weighing of issues was the only process of democracy. Therefore, when Mr. Woodsworth found his Saskatchewan leader, Mr. Cold well, being referred to on platforms as “Mr. Goldberg,” his sense of fairness was outraged. The hard-bitten campaigners of the older parties would think that all a part of the day’s work and a pretty jolly part, just as they thought hints about the “nationalizing of women” an even better joke; but these more or less subtle con jurings of possible Soviet horrors were no joke for Mr. Woodsworth.

Actually, one of the things militating against the success of the C. C. F., apart altogether from its policies, is that the C. C. F. captains have not yet learned the game of politics as it is played by the old parties. The technique of the game, its tricks and tactics, are so much Greek to the C. C. F. men, most of them unskilled in organization, and some of them still believing elections are won with prayers—or platforms. Perhaps two or three more campaigns will teach them that to break down the solid conservatism of Canadian farmers with their ingrained individualism, and to beat out Grits and Tories in the cities, they need more than pamphlets and professions.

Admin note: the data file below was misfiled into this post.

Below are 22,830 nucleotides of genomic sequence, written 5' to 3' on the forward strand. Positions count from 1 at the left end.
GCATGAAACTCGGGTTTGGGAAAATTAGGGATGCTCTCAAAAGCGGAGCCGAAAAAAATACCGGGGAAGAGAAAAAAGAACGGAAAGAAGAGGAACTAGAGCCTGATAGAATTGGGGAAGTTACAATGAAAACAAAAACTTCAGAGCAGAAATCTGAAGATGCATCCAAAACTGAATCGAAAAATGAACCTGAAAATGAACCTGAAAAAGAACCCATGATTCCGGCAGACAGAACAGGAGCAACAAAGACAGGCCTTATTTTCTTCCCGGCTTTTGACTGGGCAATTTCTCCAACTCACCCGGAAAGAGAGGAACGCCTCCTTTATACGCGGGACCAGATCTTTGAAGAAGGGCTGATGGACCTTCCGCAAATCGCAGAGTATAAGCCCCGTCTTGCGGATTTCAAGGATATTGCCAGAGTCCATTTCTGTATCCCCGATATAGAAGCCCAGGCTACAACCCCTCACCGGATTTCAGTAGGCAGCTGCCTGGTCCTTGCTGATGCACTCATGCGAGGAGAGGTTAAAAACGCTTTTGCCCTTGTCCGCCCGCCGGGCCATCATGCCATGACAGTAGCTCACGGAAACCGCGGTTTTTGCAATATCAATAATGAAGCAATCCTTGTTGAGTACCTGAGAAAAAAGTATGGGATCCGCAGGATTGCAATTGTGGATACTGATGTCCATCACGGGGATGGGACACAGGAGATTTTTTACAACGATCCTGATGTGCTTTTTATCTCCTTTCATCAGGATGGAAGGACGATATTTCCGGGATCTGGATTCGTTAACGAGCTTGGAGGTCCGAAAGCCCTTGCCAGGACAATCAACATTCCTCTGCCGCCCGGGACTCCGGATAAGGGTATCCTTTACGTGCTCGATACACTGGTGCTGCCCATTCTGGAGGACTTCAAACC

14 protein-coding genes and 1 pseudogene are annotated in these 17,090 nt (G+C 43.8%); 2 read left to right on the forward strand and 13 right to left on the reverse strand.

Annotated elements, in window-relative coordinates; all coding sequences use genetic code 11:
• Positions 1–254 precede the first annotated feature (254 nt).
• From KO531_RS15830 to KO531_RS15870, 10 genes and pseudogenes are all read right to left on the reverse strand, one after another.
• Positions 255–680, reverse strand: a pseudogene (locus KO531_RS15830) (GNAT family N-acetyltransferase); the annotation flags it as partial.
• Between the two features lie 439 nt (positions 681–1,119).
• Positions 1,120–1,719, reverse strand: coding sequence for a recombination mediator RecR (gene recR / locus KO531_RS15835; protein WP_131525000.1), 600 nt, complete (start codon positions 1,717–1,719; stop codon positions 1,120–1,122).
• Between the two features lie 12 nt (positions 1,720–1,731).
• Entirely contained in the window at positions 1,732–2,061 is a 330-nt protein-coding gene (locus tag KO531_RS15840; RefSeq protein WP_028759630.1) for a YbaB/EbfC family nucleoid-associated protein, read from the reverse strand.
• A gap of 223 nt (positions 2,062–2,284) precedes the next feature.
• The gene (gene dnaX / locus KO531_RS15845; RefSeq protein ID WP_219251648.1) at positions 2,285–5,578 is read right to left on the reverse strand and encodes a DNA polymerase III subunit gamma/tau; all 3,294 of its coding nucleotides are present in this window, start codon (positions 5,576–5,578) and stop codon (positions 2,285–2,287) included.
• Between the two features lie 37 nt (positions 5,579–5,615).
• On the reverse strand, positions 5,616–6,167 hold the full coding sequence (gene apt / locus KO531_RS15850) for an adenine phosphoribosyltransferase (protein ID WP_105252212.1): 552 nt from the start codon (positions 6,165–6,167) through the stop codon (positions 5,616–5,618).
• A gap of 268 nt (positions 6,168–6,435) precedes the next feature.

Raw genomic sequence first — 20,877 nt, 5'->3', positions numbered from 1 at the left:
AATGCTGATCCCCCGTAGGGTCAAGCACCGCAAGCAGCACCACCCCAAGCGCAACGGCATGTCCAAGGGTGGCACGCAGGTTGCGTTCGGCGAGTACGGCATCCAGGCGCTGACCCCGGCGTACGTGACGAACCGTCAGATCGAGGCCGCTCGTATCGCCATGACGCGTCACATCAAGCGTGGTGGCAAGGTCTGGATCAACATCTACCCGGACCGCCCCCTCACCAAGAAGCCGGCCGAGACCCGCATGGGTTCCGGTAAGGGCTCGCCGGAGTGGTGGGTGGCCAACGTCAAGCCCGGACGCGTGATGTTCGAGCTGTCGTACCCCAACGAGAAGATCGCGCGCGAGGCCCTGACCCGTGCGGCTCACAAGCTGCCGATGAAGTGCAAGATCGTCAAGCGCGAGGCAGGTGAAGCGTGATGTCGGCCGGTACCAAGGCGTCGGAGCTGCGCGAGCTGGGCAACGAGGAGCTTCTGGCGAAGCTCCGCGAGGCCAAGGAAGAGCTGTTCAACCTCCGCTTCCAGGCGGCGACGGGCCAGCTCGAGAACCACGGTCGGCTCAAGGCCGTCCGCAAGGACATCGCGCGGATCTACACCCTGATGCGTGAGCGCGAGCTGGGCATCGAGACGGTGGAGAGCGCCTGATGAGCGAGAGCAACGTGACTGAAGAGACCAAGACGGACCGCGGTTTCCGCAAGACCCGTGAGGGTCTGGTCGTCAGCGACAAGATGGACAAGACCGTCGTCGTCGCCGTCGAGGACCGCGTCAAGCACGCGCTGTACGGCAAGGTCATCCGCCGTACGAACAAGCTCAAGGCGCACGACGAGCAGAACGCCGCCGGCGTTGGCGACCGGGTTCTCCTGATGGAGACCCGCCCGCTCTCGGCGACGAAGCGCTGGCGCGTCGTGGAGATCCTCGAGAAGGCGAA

A Historic Session

A WORD about the session already all but forgotten. What history will say of Mr. Bennett’s Government, no one can tell. It will never say of him that he lacked energy’ or courage, that he was afraid of change. In the session just concluded Mr. Bennett produced more legislation, and


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more révolutionary legislation, than has ever been produced in any other single peacetime session since Confederation. The Natural Products Marketing Act, whatever may be thought of it, was a drastic step toward collectivism. The creation of a Central Bank, with its attendant gold policy, altered fundamentally our financial set-up. The decision to finance a public works programme by a currency issue with a decreased gold coverage was, whether we like it or not, an experiment in inflation. The Bank Act was revised, with increased restrictions upon the chartered commercial banks. The Farm Board Loan measure, with its allied policy of cheaper loans for farmers, was a distinct step toward attempted solution of the debt problem. The new Franchise Act constituted a clear advance toward electoral improvement.

All of these measures, with others, whatever else they denoted, did not denote a policy of drift. They certainly did not denote an unwillingness to try. And to them must : be added, of course, the crusade by Mr. Stevens. The enquiry into prices and price spreads may not have got anywhere in particular, but it at least revealed courage and vigor, and it is not yet finished. At the present writing the intention is to have the investigation proceed as a Royal Commission, with the possibility that it will resolve itself into a permanent body of enquiry along the lines of the United States Federal ! Trade Commission.

Taken all in all, the past six months have been as remarkable legislatively as they were momentous politically. Let those who enjoy horoscoping the future have the job of predicting the consequences.